Although stocks have been rising as global economies emerging from coronavirus restrictions begin to recover, market sentiment remains cautious due to growing tensions between North and South Korea, the eruption of deadly conflicts between India and China, and the fears that Covid19 will hit in the second wave in some countries.
Situation in the market
Better-than-expected May retail sales in the US yesterday led to gains on Wall Street. The US dollar rose on Wednesday as investors searched for safe haven, avoiding geopolitical risks.
The market sentiment is generally downward as six US states reported record-high coronavirus infections yesterday, new cases and restrictions were announced at the Chinese capital of Beijing, and Indian and Chinese militaries clashed in the Himalayas.
The dollar index rose by 0.2% to 97.25. The index rose from the last three-month low of last week, but the overall outlook remains cautious.
US Federal Reserve Fed President Jerome Powell reinforced hopes for continued policy support in his statements to the Senate. Powell will testify today in front of the House of Representatives Financial Services Committee.
British trade relations
Having a hard time getting what it wants from the European Union in the post-Brexit era, the London government is turning its face to Asia-Pacific.
UK Trade Minister Liz Truss announced on Wednesday that her country will try to join a renewed version of the Trans-Pacific Partnership (CPTPP).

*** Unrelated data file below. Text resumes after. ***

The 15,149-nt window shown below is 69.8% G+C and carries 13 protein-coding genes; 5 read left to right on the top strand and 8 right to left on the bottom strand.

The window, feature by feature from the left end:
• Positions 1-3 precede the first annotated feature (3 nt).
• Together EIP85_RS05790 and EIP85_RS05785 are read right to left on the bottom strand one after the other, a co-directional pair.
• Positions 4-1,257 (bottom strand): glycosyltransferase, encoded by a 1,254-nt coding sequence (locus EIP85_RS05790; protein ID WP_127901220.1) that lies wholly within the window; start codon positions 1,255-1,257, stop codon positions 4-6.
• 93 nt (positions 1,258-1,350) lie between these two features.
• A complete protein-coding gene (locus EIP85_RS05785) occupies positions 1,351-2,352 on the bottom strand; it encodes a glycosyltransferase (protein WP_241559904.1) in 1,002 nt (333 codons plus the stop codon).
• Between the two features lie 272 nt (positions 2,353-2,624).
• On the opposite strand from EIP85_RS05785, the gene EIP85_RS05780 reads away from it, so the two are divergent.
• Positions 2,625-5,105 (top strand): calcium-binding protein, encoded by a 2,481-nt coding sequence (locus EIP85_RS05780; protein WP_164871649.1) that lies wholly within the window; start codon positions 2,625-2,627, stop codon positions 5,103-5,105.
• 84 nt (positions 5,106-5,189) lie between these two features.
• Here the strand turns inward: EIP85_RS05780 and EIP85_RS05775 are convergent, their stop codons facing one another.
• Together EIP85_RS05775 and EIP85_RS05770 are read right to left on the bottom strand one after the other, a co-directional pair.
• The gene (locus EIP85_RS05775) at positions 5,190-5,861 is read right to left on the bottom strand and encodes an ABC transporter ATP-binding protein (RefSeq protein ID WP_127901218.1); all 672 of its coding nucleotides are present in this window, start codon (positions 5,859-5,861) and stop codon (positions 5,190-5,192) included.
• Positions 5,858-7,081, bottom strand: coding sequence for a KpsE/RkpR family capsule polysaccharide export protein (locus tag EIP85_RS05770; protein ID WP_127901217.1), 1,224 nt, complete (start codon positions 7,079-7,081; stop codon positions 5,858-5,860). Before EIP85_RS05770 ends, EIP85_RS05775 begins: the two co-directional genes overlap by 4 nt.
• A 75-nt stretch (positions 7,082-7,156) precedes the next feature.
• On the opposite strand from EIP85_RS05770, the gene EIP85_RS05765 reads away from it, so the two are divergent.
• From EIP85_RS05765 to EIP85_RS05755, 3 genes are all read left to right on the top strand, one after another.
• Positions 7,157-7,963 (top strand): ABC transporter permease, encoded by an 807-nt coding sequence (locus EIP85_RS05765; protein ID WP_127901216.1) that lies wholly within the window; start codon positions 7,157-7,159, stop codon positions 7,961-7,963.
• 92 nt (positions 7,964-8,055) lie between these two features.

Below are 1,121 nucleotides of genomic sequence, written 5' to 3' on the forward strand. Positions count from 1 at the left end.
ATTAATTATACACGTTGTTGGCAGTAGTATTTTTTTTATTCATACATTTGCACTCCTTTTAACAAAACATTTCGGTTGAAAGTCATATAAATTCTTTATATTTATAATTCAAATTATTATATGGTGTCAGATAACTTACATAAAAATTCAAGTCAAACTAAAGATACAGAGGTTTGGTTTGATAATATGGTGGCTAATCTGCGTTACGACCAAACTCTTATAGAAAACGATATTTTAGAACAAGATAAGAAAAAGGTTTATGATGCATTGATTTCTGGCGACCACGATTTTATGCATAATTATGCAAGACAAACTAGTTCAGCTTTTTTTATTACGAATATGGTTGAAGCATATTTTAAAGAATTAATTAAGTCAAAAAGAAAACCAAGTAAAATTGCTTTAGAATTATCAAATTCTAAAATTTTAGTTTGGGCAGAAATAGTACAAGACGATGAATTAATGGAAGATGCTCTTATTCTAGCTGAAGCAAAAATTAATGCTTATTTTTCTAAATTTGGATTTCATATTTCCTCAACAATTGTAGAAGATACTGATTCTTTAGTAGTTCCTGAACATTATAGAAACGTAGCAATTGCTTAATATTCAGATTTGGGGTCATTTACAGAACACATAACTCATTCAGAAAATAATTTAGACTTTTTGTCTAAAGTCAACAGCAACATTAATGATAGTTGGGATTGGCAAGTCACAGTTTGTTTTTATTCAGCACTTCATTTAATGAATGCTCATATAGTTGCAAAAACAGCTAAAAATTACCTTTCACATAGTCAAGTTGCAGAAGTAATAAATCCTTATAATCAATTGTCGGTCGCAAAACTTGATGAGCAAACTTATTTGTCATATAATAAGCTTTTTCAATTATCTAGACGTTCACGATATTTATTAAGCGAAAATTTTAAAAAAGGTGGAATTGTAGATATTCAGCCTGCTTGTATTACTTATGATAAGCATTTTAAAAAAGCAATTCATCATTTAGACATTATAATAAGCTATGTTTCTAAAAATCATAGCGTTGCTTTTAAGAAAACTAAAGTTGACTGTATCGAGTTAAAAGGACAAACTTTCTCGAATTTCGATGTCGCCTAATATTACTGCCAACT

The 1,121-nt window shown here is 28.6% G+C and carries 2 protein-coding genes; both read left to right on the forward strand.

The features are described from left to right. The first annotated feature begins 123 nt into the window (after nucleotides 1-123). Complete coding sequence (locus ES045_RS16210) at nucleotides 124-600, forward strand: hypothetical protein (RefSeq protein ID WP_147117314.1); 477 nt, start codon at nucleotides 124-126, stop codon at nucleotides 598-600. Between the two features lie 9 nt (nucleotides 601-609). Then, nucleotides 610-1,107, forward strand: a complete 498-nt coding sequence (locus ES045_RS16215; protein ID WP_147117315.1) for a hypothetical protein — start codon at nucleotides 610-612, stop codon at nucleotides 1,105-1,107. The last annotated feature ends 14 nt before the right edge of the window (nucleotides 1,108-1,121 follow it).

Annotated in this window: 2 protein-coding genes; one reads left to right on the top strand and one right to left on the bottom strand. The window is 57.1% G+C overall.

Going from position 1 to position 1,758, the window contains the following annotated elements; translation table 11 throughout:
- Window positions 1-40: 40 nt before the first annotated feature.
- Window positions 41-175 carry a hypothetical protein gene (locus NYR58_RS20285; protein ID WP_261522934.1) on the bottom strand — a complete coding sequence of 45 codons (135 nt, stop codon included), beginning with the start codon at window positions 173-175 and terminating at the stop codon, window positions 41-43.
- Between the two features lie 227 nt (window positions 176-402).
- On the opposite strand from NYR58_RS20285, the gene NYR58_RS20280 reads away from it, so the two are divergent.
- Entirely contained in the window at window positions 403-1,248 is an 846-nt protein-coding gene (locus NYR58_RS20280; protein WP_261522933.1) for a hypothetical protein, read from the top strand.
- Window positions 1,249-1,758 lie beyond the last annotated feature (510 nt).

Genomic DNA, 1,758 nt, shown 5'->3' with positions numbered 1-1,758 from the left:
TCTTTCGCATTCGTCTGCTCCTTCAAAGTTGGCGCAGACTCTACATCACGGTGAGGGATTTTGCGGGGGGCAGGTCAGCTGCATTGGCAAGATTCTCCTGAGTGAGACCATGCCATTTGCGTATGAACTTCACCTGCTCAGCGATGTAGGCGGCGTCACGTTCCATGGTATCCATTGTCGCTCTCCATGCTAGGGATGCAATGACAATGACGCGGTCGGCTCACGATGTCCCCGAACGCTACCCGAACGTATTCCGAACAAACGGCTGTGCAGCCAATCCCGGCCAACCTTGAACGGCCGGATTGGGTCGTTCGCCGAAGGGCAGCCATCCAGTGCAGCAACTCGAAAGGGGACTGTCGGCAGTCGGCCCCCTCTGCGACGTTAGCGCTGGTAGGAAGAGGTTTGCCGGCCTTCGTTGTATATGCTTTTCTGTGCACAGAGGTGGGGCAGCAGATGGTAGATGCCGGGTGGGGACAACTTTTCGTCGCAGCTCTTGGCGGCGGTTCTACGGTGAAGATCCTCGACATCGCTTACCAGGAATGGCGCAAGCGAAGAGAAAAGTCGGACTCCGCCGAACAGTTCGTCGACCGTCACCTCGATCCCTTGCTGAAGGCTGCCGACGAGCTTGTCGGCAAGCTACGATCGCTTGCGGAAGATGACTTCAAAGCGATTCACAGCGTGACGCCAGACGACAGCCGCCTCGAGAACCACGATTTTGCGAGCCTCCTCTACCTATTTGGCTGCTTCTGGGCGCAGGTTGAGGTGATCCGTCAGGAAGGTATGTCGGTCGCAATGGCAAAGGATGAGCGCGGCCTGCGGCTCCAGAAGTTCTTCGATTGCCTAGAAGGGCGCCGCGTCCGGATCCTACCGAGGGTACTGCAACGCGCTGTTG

“Today we are announcing our intention to join CPTPP, one of the largest free trade areas in the world,” said Truss.
Trans-Pacific Partnership (CPTPP) is a free trade agreement that connects 11 countries such as Japan, Malaysia and Vietnam, as well as Britain’s former colonies of New Zealand, Canada, Australia, Singapore, and Brunei, and Chile, Mexico, Peru in the Americas. When the deal is fully implemented, a trade block corresponding to 495 million consumers and 13.5% of global GDP will emerge, according to the Canadian government.
US election survey
Democrats’ presidential candidate Joe Biden made a 13-point lead this week over Trump as Americans further criticized President Donald Trump for the coronavirus outbreak and police brutality protests. The results of the survey conducted by Reuters / Ipsos between June 10–16 reveal that Biden made the biggest margin difference this year against Trump.
48% of registered US voters said they would support Democratic candidate Biden in the November 3 elections, and 35% would support Trump. The survey also showed that 57% of U.S. adults disapprove of Trump’s performance, whereas 38% approve.
The Chinese foreign ministry said on Wednesday that Beijing and New Delhi agreed to reduce tensions at the disputed border as soon as possible after their troops engaged in deadly combat.
Chinese Foreign Minister Wang Yi told his Indian counterpart Subrahmanyam Jaishankar on Wednesday that India should seriously punish those responsible for the conflict and control its frontline troops.
At least 20 Indian soldiers were killed in the conflict on Monday in the disputed Kashmir region between the Indian and Chinese border units. The Chinese Communist Party English media outlets confirmed that the Chinese side had losses, but did not give numbers.
Seeing India as a natural ally against China’s expansionist policy in central and southeast Asia, the US sent condolences to Indians.